In November, Club Med opened its first holiday village in China: a ski resort in the northeastern corner of the country, 180 km from the closest major city, Harbin. With 18 ski runs, Club Med Yabuli offers the all-inclusive perks for which the company is famous, like gourmet buffets, spa facilities and nightly entertainment. It’s just the first of several new Club Med resorts planned for China. With the country’s burgeoning middle class, and an anticipated tourism boom, the French tour operator is staking its fortunes there.
As Club Med spent last year climbing out of the recession—its net losses were $20 million in 2010, compared to $71 million in 2009—China was a bright spot. Sales increased by over 40 per cent in 2010, with 32,000 Chinese tourists vacationing at Club Med resorts. Club Med’s year-end report predicted a much stronger 2011, largely due to success in China. Last year, it partnered with Fosun, the country’s largest private conglomerate, and now a major shareholder; Club Med plans to open four more Chinese resorts by 2015.
The ski industry in China is still “very immature,” notes Justin Downes, a Canadian based in Beijing and president of Axis Leisure Management Ltd., which consults on the resort industry in China. Today, “if the owners of these properties are breaking even, they’re doing well.” But with about five million skiers in a country of over one billion, there’s room for growth. “The industry’s about to quadruple,” Downes says. Sun Mountain Yabuli—the larger ski resort that encompasses the new Club Med—was China’s first luxury ski destination. More are under development, like Secret Garden, a massive ski and golf resort slated to open in 2012. Developers are using Whistler, B.C., as the model.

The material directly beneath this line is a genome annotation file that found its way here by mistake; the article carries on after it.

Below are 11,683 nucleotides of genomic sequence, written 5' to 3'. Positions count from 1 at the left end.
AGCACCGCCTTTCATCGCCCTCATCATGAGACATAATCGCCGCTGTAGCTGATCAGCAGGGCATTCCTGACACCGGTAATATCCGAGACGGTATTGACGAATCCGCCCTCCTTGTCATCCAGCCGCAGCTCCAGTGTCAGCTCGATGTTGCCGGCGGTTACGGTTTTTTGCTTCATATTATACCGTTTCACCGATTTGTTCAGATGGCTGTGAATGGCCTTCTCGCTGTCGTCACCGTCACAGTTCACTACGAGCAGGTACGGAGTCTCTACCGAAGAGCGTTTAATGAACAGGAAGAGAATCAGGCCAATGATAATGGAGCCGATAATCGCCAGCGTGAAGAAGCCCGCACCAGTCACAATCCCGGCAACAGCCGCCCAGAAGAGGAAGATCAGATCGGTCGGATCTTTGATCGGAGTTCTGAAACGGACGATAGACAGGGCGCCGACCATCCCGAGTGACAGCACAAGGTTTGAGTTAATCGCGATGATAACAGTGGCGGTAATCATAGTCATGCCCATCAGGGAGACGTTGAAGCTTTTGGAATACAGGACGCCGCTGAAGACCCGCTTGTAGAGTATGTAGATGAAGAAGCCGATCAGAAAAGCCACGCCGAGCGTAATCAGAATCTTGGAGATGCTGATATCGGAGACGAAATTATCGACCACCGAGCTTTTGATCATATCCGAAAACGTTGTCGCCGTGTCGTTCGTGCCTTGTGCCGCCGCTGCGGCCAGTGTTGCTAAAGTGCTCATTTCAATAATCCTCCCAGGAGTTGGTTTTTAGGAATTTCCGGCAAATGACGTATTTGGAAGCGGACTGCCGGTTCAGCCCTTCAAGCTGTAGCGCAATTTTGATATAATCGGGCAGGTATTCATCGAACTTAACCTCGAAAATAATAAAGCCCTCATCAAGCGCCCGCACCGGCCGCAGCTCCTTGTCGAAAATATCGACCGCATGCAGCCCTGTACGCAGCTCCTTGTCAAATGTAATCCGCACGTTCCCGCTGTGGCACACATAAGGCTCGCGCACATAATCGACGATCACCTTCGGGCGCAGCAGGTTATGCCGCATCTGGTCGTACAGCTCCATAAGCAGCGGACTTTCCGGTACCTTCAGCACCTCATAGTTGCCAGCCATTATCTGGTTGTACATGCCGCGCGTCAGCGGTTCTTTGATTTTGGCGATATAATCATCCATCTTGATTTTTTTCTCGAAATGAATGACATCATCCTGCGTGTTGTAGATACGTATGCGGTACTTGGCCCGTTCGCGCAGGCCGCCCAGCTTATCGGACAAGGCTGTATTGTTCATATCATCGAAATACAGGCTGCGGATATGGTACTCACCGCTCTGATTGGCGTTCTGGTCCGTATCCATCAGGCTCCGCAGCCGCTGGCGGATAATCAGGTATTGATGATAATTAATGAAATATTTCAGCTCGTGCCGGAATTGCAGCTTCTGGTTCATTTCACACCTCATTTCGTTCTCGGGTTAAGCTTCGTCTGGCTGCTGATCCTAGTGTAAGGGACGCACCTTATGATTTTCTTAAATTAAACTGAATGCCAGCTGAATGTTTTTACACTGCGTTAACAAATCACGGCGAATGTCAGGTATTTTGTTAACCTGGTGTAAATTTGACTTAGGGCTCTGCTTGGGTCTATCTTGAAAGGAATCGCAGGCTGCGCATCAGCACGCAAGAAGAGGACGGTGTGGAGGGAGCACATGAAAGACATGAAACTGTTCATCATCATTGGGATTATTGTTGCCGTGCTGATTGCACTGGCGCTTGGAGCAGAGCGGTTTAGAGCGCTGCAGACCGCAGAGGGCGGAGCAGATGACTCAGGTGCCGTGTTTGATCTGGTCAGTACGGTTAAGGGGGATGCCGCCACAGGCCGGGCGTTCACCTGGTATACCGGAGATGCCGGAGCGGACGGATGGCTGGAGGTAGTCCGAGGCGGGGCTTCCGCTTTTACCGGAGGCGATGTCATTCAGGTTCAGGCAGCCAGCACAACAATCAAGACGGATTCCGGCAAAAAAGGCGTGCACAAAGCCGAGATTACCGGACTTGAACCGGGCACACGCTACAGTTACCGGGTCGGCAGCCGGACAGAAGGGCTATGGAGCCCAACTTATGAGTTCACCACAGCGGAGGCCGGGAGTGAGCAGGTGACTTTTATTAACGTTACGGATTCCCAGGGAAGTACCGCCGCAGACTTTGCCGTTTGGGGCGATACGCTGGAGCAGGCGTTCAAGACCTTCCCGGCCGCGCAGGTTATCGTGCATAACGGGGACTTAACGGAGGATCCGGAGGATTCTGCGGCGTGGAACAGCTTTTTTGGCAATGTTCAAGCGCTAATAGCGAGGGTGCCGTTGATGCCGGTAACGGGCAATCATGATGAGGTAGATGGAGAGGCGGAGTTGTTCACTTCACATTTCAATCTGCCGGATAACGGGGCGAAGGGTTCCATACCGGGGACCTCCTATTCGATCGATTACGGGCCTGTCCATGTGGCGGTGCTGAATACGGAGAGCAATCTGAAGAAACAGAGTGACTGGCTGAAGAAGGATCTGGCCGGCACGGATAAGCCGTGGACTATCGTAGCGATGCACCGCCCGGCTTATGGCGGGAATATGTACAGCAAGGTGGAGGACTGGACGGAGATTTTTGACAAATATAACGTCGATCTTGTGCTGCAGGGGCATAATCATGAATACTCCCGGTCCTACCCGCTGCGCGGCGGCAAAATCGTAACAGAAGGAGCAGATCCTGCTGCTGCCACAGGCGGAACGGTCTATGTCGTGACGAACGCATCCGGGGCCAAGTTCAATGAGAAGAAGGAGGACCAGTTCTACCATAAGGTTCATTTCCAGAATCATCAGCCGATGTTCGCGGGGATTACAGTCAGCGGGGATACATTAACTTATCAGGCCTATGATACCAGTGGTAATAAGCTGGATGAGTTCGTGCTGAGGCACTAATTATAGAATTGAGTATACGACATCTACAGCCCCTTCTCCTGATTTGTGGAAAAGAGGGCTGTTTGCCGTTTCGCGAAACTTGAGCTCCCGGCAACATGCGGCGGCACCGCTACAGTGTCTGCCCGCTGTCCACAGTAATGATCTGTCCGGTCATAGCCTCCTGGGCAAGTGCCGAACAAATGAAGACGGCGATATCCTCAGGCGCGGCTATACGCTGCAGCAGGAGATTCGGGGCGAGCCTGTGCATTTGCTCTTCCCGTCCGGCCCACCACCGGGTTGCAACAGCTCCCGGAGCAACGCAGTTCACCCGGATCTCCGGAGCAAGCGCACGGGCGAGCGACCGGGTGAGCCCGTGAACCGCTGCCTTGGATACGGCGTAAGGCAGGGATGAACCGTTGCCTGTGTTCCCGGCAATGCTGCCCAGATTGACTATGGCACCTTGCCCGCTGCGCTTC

Competition for Chinese tourist dollars might be getting stiffer, but the all-inclusive resort model that Club Med pioneered should do well in China, predicts Graham Kwan, chief executive officer of Character Capital Inc., and former CEO of Melco China Resorts (now Mountain China Resorts), which operates Sun Mountain Yabuli. “They’re looking for simplicity, and they’re looking for luxury,” says Kwan. In China, the Club Med brand is synonymous with both. With the ski industry still in its infancy, Club Med’s other amenities—spa visits, swanky restaurants—will help draw in non-skiers and family groups. Chinese tourists “like to travel as a multi-generational group,” adds Downes. “Pushing family fun will be successful here.”
Following the North American model, Yabuli is also looking to sell resort-side real estate to bring in four-season revenue, Kwan says. It’s the first five-star ski resort to offer resort home ownership in China, and Club Med’s village adds “another level of confidence,” he says, which should boost real estate sales.
If Club Med’s ski village is a success, it could help crack a vast new market for the iconic firm. “China’s a massive country with beaches and mountains,” Kwan says, “and a lot more Chinese who want to travel.”
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